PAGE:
Appreciating ‘blue space’, a body of water that you can sit and look at, and taking time out of the busy farming day, is something East Lothian farmer Stuart McNicol only knows too well.

Since October, he has committed to jumping in a sauna two to three times per week to help relax his body and mind. Located at Drift in North Berwick, a coffee house built in an upcycled shipping container run by his wife Jo, the sauna looks out to the sea, with a wood-fired stove providing flickering flames offering a calming effect.

The Scottish Farmer: North Berwick is the scenic location for the set upNorth Berwick is the scenic location for the set up

Following a newsletter from Farmstrong Scotland where Stuart read about Hazel Moss and her love for wild swimming in Orkney, he was inspired to pilot a new event. A group from the farming community came together to enjoy time in the sauna, learn about Farmstrong, and share the small steps each of them took to improve their wellbeing.

He explained: “Farmers and crofters need people to speak to – it can be a very lonely sector – and right now we are all hacked off by the weather. Serious discussions about what we can realistically grow this season, following this continuous wet weather, are playing on everyone’s mind.For a long-time we have all stayed behind our farm gates and not discussed the challenges that face us, but we are all experiencing the same ups and downs.

“People do want to come together and natter – whether it is about their business, something in their personal life, or just to get that reassurance they are not the only ones feeling the way they do.”

Stuart feels that by incorporating a sauna, food and drink into the discussion, people felt more relaxed to openly chat about what matters most to them.

The Scottish Farmer: Farmstrong Farmstrong

“Everyone needs some ‘me time’ and during Covid this was something people took more notice of, but recently everything has sped up again. People are rushing from one thing to the next, putting every hour into their work but forgetting about their own wellbeing. We need to find a better balance and follow the example of Scandinavian countries where they value time out.”

It was these countries that sparked the idea for a sauna, but it was a trip to the Royal Highland Show in 2023 that finally sealed the deal.

“I have been looking at building a sauna for a few years as we get lots of visitors to Drift who value the benefits of exercise, from wild swimming in front of the café to walking to see us with their dog. What better way to warm up after a dip or cold walk, than by sitting in a sauna with temperatures of 75 Celsius, all while enjoying the Scottish countryside.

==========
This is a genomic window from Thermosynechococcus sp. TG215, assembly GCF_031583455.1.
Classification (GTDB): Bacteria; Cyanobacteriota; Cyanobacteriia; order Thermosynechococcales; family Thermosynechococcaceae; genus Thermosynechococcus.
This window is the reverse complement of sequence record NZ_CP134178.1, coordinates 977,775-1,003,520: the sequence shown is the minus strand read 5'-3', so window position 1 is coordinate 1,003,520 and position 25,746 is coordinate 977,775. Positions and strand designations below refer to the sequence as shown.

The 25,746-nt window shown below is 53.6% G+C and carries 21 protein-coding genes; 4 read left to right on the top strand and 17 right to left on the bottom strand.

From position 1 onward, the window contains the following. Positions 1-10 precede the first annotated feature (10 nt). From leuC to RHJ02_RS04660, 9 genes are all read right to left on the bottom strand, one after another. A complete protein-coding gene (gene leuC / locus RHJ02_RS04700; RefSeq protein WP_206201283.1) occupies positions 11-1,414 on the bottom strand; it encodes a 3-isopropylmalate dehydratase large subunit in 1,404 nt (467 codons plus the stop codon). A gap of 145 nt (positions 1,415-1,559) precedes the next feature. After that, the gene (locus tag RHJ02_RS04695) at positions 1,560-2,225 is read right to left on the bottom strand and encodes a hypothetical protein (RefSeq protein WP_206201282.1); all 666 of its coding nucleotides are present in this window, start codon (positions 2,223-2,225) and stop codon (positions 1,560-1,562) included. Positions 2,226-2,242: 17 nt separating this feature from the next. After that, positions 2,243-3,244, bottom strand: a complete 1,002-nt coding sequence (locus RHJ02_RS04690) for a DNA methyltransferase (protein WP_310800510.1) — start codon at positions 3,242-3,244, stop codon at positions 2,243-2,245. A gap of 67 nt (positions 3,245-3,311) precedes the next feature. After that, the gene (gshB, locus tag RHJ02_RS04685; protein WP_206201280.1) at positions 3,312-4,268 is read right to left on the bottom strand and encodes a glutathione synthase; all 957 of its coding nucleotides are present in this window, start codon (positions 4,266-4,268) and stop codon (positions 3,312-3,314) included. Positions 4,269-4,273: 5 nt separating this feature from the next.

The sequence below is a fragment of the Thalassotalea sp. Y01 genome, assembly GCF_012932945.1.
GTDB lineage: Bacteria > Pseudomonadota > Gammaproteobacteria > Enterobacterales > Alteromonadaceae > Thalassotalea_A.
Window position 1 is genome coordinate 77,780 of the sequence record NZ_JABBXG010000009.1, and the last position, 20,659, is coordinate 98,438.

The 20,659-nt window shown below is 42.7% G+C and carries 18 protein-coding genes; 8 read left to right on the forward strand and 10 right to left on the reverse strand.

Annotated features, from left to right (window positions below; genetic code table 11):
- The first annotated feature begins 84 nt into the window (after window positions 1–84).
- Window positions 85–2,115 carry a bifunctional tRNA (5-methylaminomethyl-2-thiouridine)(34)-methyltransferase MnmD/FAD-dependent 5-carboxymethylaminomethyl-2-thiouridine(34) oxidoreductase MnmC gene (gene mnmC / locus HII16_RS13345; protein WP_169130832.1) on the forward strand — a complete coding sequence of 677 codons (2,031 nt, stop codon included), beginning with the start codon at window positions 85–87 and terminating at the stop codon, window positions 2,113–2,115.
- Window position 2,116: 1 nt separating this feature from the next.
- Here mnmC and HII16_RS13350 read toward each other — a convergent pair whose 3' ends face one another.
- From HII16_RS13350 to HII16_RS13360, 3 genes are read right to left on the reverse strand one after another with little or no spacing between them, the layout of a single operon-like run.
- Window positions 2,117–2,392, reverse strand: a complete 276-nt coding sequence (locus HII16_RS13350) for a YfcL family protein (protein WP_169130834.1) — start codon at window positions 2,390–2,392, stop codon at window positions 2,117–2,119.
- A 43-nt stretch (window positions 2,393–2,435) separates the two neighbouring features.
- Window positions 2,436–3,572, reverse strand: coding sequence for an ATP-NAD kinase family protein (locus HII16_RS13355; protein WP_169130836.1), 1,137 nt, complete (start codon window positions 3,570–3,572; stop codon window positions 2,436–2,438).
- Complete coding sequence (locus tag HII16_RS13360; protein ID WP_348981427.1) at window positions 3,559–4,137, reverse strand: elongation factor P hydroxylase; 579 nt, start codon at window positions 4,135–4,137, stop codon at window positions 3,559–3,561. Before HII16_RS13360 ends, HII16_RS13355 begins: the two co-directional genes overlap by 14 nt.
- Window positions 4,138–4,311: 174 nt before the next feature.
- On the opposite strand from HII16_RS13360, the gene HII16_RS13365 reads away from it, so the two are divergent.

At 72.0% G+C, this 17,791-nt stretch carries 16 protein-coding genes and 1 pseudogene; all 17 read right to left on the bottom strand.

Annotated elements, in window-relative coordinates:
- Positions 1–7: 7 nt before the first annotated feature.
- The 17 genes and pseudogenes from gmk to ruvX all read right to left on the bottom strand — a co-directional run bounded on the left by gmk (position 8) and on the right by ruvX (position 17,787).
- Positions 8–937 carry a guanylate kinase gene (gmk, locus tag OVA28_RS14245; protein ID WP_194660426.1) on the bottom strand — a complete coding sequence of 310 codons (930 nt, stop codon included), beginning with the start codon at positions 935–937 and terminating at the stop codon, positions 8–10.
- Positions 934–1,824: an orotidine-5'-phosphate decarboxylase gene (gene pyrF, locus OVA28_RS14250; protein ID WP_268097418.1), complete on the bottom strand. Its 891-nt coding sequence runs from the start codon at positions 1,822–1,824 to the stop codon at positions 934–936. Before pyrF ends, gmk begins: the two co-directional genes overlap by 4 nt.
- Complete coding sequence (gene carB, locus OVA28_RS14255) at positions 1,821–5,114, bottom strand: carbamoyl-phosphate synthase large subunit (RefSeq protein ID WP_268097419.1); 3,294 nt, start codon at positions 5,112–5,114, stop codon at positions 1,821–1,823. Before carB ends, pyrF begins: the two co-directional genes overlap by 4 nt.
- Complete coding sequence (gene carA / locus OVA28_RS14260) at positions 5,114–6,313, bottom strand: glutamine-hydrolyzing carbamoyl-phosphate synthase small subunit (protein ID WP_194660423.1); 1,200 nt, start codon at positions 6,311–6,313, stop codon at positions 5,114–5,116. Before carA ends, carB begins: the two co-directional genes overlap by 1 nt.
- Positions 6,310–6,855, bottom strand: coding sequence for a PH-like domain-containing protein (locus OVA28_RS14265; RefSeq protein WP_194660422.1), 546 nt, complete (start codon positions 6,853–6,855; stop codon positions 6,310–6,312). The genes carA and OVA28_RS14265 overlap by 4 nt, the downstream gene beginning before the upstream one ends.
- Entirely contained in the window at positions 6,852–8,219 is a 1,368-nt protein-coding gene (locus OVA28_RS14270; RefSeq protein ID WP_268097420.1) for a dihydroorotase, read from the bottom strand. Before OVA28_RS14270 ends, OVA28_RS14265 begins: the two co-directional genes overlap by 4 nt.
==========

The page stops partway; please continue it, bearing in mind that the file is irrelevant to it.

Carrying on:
“I was walking around the Royal Highland Show last year with my Dad and Jo, and noticed the Sauna Cube. Within 24 hours it was purchased, and plans were in motion.”

While there was some scepticism from a few farmers at first, Stuart is already getting asked when the next sauna event will take place.

“Just this week I have received a message from a local farmer asking when the next session will take place. We want to ensure we keep the groups small, no more than eight to 12 people, and it’s important that those attending determine how the session takes place. For example, with our pilot event, we split the group into two so some sat and nattered over a drink while others were in the sauna, and then they swapped.

“Going forward, it might be we have one session for ladies and another for men, and then they both come together for food and drink after. Likewise, if everyone is comfortable, we could do a mixed gender session to bring in different perspectives and views.

“It doesn’t matter how it runs, the important thing is farmers and crofters need support and we want to bring people together.”

For Stuart, Farmstrong is the catalyst to deliver this support and he is looking to run another pilot event at the end of April, before starting monthly sessions.

“Farmstrong puts an important spotlight on our wellbeing and gives us the space and encouragement to listen to each other. There are lots of great organisations in Scotland already but there is nothing like Farmstrong, encouraging that relaxed atmosphere with a sense of unity.”

In Scandinavian countries, saunas are used to give birth and while this is maybe one step too far for Drift, Stuart and Jo are keen to make it as inclusive as possible with plans to make the sauna available for visitors to book. They already host a yoga session at the café on the last Sunday of each month, with noticeable benefits to those who take part.

Stuart and Jo farm 430 acres including malting spring barley, winter wheat and spring beans for seed, along with a newly-planted orchard of 2000 fruit trees.

The next Sauna Farmers session will take place at the end of April at Drift, Quarrel Sands, North Berwick. Find out more at